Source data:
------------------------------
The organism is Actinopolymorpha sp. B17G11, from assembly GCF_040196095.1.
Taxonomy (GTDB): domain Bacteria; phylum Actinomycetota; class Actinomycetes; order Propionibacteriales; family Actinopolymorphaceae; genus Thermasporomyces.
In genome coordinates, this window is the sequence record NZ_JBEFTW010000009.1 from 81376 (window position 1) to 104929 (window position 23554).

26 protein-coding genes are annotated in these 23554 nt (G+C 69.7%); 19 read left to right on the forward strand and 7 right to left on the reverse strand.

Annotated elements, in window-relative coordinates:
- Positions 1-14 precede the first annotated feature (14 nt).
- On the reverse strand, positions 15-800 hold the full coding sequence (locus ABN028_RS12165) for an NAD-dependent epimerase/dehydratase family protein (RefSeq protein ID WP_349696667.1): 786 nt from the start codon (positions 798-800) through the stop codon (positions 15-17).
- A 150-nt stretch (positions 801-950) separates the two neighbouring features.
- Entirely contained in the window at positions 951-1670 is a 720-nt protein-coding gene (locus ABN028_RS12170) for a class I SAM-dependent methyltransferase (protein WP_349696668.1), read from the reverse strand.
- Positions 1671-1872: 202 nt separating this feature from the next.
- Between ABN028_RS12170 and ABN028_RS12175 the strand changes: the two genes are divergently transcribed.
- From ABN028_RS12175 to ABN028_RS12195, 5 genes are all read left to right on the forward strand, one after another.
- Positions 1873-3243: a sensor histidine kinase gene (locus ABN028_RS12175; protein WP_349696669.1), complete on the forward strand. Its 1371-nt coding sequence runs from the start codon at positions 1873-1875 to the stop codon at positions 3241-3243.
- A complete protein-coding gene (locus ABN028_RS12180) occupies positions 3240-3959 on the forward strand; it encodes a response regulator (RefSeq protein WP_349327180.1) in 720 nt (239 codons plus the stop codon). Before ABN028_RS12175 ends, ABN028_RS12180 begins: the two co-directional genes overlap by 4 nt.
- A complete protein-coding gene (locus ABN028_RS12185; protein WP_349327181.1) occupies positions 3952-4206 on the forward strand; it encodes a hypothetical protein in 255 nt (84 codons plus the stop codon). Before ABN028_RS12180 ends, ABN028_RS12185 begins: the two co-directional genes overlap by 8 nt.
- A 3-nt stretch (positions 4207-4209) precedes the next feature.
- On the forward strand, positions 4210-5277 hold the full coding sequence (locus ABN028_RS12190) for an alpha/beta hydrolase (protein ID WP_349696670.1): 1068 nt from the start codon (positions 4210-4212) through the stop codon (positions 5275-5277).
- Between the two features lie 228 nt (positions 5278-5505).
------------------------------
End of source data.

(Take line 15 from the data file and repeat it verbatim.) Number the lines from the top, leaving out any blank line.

- A complete protein-coding gene (locus ABN028_RS12185; protein WP_349327181.1) occupies positions 3952-4206 on the forward strand; it encodes a hypothetical protein in 255 nt (84 codons plus the stop codon). Before ABN028_RS12180 ends, ABN028_RS12185 begins: the two co-directional genes overlap by 8 nt.